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Tax bill on inheritance of a house that originally passed to mother


Capital Acquisitions Tax (CAT) applies to inheritances and is the liability of the beneficiary

Capital Acquisitions Tax (CAT) applies to inheritances and is the liability of the beneficiary

Capital Acquisitions Tax (CAT) applies to inheritances and is the liability of the beneficiary

Q I am looking for some information on options for retaining the home I currently live in. My mother inherited the home in 2009 following the death of her parents (my grandparents) within a few weeks of each other. It was her family home before her marriage to my father. I have been living in that home for nine years now. I'm single and work part-time. My parents still reside in their marital home and are in their 70s now.

It is their intention that I inherit the house I am living in upon their death. The home is my mother's family home, the title is in her name and my three sisters are expected to inherit my parent's current marital home.

Will there be tax implications for me or my parents in this regard? As my mother lives in the marital home and not her family home, I don’t think the dwelling house exemption applies?

I moved into the house in January 2012. House prices have hugely inflated over the last nine years. The house is now valued around the €480,000 mark — but it was valued at €245,000 in 2012 when I moved in. On a side note, I have been paying my parents €100,000 over the course of 13 years for the house. Rose, Dublin North

A On your mother’s demise, the tax that will be relevant here is Capital Acquisitions Tax (CAT). This tax applies to inheritances and is the liability of the beneficiary. Normally, CAT at a rate of 33pc applies on the value of any inheritances received above the recipient’s tax-free threshold. The threshold is currently €335,000 on all gifts or inheritances from parents. Therefore, assuming you have received no prior gifts from your parents, an inheritance now of the property would result in a taxable inheritance of €145,000 (being the market value of the property exceeding your tax-free threshold). This would give rise to a tax liability for you of just under €50,000.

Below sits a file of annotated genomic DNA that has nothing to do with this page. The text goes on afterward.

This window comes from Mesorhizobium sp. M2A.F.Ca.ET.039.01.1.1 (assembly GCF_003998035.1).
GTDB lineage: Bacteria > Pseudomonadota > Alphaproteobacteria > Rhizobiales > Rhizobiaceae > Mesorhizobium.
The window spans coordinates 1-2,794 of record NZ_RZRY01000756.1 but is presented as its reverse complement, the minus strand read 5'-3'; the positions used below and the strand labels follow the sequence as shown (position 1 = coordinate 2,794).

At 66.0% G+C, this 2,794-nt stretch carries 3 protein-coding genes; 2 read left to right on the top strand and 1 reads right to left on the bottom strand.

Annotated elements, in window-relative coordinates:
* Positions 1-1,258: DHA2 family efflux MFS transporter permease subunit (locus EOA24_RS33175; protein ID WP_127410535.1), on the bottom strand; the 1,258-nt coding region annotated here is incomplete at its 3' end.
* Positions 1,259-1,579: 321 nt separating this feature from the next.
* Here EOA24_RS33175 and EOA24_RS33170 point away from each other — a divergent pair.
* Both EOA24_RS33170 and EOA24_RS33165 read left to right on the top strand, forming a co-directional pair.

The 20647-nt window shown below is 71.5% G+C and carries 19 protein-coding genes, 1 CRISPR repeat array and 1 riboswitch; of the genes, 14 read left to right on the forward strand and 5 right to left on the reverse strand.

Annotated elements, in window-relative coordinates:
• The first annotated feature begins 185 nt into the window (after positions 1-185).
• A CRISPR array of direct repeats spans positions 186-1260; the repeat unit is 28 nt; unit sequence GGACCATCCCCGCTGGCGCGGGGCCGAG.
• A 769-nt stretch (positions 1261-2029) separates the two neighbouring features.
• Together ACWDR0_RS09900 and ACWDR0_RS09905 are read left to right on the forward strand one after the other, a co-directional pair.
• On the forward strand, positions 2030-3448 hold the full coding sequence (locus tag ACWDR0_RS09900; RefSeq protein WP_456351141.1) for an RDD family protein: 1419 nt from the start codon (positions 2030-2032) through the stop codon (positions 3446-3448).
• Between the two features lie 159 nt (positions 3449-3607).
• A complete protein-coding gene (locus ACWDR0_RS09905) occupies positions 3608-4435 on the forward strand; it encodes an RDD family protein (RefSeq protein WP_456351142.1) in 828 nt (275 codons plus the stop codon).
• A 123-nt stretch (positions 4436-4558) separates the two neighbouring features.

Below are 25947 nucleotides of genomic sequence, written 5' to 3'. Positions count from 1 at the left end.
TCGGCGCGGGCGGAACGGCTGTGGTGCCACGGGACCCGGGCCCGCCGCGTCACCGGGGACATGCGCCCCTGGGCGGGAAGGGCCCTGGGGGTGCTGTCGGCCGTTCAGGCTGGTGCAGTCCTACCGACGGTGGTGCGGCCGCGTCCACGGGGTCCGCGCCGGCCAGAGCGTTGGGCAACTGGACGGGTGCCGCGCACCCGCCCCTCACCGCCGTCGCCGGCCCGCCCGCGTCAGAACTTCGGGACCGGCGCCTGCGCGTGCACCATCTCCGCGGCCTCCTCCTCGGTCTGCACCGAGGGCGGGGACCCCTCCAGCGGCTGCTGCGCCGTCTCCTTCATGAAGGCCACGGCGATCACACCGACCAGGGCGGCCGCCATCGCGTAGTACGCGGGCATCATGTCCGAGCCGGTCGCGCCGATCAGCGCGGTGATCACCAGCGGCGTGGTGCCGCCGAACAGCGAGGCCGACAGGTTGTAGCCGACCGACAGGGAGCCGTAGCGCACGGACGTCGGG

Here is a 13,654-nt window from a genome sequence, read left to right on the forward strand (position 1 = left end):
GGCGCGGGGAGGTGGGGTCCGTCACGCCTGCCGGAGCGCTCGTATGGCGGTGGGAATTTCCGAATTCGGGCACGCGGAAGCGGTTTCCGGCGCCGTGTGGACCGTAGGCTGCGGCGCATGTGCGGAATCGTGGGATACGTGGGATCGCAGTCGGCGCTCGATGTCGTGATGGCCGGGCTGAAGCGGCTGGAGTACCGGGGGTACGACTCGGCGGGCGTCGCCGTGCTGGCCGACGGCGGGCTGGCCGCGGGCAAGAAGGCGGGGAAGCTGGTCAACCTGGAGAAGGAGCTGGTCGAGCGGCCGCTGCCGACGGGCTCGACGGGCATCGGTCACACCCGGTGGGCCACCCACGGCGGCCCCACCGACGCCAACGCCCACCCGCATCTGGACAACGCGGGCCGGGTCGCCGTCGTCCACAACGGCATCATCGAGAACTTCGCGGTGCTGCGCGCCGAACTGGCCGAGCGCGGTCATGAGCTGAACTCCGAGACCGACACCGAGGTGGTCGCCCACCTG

The dwelling house exemption allows a child to inherit a family home tax-free in certain circumstances. Generally, the property would also need to have been the only or main home of the person who died but if (say) you were aged 65 or over at the date of inheritance, this condition does not apply. For now, this is not relevant as you are younger than 65. You would also need to satisfy other conditions such as not having an interest in any other residential property.

You mention you have paid your parents a sum of money for the property — I presume this is market value rent and so will not impact the CAT analysis above. Your mother will be liable for income taxes on this rental income. If no- or below-market value rent was charged to you by your parents for the use of the property, this would essentially be regarded as a taxable gift to you and erode your €335,000 tax-free threshold.

A question often asked by clients is the impact of transferring the property now as a gift. Should your mother transfer the property she inherited to you now, she would fall within the scope of Capital Gains Tax (CGT — the tax paid on any capital gain made following the disposal of an asset). The CGT exemption on principal private properties does not apply here as the house was not your mother's primary residence at any time during her ownership. CGT at 33pc would therefore arise on any gain — the gain being the difference between the value of the property in 2009 and the market value at the time of transfer. You would also have a CAT liability on the value of the gift in excess of the €335,000 threshold. However, you should be able to offset your mother’s CGT against your CAT liability. Stamp duty at 1pc would also arise for you. To the extent that you agree to pay your mother a sum of money for the house, this would reduce the value of the taxable gift by that amount.